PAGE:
By Mick Woodcock

William Owen “Buckey” O’Neill was born February 2, 1860, likely in St. Louis, Missouri, to Irish immigrant parents. In 1879 he came to Arizona, and after stays in Tombstone and Phoenix, arrived in Prescott in 1882. He was nicknamed "Buckey" for betting heavily in faro games, (called "bucking the tiger" for the tiger illustrations on faro cards).

During sixteen years in Prescott, O’Neill worked as a court reporter, editor of the Arizona Miner and editor and publisher of Hoof and Horn—a paper devoted to the Arizona cattle industry. Elected Yavapai County Probate Judge and School Superintendent, Yavapai County Sheriff and Tax Assessor and Mayor of Prescott, Buckey also ran unsuccessfully for territorial delegate to Congress.

In 1884 Captain W. F. R. Schindler was posted to Fort Whipple, bringing his wife, Rosalie and daughter, Pauline, who taught elementary school in Williamson Valley. O’Neill first saw Pauline at a traveling medicine show and wrangled an introduction. When Pauline married O’Neill in April 1886, her husband announced his happiness in Hoof and Horn, prescribing the “right kind of girl” as what every man needed to keep his head above water. 

On January 1, 1889, O'Neill became Yavapai County Sheriff. On March 20, four bandits robbed the Atlantic and Pacific Railway’s eastbound passenger train during a wood stop at Canyon Diablo, which was within Yavapai County at the time. Sheriff O’Neill formed a posse to arrest them. By April 15, he was back with four prisoners after a chase that led into Utah. 

With prosperity gained from onyx mines near Mayer, he promoted a railroad to the Grand Canyon and copper mines under its rim. In 1894 he led a Smithsonian expedition to the prehistoric ruin called “Montezuma’s Castle on Beaver Creek in the Verde Valley.” 

O'Neill was First Lieutenant in the Milligan Guard, 1884, and Captain of the Prescott Grays, 1886, both local militia units. He also served as Adjutant General of the Arizona Territorial National Guard. According to Dale L. Walker in Death Was the Black Horse, O’Neill, James McClintock and Alexander Brodie petitioned Governor McCord for permission to raise “one thousand Arizona Cowboys” to fight in Cuba.

When the Spanish-American War broke out in 1898, O'Neill was Prescott’s Mayor and the Adjutant of the Arizona National Guard. Resigning those two offices, he was commissioned Captain of a troop of volunteer soldiers.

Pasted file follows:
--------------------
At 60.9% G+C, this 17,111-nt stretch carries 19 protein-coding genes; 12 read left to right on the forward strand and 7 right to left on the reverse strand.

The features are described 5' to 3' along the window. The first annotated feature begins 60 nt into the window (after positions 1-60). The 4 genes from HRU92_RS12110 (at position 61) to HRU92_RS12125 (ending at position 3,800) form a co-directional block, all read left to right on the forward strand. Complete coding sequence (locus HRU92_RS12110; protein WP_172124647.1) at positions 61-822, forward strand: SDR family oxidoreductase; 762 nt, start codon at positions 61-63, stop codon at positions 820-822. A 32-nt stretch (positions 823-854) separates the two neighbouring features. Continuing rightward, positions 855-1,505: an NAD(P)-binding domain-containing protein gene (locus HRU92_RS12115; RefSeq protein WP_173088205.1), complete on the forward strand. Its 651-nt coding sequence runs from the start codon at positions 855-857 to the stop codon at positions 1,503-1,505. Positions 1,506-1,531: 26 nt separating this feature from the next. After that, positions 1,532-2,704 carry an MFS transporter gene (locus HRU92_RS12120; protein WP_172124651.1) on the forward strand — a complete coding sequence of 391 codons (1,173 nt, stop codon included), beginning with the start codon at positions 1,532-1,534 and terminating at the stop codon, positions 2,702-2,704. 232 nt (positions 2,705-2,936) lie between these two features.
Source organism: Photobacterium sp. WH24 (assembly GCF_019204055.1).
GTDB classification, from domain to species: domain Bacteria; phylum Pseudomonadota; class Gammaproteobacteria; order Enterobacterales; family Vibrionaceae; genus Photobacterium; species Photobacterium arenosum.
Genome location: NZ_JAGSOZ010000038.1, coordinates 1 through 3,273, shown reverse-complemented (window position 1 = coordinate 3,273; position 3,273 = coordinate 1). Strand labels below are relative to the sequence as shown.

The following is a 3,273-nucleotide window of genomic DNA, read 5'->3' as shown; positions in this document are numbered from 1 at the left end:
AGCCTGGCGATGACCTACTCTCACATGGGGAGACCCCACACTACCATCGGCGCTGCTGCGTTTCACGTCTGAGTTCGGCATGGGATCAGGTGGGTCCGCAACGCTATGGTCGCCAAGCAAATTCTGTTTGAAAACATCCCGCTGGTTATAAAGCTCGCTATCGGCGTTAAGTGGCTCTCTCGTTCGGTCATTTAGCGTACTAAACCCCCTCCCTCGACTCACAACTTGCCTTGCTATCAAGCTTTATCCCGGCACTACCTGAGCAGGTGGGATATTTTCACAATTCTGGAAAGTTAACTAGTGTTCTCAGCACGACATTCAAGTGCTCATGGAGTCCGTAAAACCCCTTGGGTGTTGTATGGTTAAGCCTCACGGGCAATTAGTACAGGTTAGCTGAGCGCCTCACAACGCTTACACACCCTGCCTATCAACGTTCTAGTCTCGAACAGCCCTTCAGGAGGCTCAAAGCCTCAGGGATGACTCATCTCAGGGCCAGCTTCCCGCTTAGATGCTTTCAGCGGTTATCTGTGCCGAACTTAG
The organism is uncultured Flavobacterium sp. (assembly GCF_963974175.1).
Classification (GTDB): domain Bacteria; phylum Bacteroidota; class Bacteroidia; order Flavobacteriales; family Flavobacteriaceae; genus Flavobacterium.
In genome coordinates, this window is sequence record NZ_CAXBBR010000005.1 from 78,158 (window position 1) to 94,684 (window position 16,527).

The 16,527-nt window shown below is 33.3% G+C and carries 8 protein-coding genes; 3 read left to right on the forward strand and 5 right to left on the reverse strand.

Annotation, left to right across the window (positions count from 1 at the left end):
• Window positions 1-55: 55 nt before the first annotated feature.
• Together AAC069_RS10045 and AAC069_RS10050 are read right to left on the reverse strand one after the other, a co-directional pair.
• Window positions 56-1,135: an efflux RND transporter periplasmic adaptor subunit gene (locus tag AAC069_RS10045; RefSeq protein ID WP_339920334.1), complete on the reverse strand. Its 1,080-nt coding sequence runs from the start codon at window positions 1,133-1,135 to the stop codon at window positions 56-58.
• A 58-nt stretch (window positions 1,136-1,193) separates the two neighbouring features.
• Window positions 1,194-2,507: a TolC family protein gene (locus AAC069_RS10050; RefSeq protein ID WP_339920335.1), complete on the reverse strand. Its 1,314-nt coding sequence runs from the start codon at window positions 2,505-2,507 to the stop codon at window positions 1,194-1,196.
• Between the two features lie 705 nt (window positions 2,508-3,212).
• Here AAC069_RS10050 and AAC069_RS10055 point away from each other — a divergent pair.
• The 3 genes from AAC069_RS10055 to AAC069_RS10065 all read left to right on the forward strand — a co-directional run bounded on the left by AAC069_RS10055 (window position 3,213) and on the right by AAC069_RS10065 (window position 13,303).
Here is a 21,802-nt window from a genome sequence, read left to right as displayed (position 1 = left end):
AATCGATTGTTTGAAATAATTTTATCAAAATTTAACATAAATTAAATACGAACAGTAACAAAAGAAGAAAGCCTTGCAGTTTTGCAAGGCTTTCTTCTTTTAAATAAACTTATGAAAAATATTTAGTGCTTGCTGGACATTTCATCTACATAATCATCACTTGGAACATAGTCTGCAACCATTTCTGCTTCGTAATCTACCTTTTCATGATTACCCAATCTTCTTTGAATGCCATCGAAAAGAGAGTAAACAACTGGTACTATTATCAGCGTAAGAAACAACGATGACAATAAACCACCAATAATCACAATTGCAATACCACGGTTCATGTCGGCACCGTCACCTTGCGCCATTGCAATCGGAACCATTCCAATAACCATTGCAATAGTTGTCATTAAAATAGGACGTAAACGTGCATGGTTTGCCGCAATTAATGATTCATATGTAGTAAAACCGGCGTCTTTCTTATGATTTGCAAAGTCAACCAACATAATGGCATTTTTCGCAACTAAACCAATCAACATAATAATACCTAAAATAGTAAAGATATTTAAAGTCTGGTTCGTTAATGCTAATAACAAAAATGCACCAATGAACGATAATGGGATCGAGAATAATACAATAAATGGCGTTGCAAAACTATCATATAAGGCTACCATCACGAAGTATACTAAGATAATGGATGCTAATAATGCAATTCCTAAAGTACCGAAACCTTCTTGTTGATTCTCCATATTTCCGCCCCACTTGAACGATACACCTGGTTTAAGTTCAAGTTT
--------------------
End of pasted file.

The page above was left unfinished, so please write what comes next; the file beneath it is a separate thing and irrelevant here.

The Arizona volunteers mustered at Fort Whipple and left Prescott for San Antonio, Texas. There they trained; were issued uniforms, weapons, horses and equipment; and were christened “Rough Riders” by the newspapers. Arizonans comprised Troops A, B and C of the regiment.

On June 7 thirty-three Rough Rider officers and 578 enlisted men boarded the Yucatan at Tampa, Florida – destination Cuba. Because of a transport shortage, Troops C, H, I and M and fifteen men from each of the other troops remained in Tampa. The regiment’s horses, much equipment and the troopers’ revolvers were also left behind.

Like many officers of his era, Captain O’Neill refused to take cover from enemy fire, believing his example gave courage to his men. Legend claims that below Kettle Hill, when begged to get down, O’Neill replied, “Sergeant, the Spanish bullet is not molded that will kill me.” An instant later, he was shot through the head. Joshua D. Carter (2nd Lieutenant, Troop A) describes the death of Buckey O'Neill on July 7, 1898: "Other officers would see their men under cover, and then take cover themselves, while Buckey would light a cigarette and walk around in a hail of bullets. It was inevitable.”

O’Neill is buried at Arlington National Cemetery.

Mr. Roosevelt is coming to the Sharlot Hall Museum on March 4—he will be presenting a special salute to Buckey O’Neill and the Rough Riders as a fundraiser performance for the Sharlot Hall Museum. Tickets are available online at, in person, or by phone at (928) 445-3122 ext. 0.

“Days Past” is a collaborative project of the Sharlot Hall Museum and the Prescott Corral of Westerners International ( This and other Days Past articles are also available at The public is encouraged to submit proposed articles and inquiries to Please contact SHM Research Center reference desk at 928-277-2003, or via email at for information or assistance with photo requests.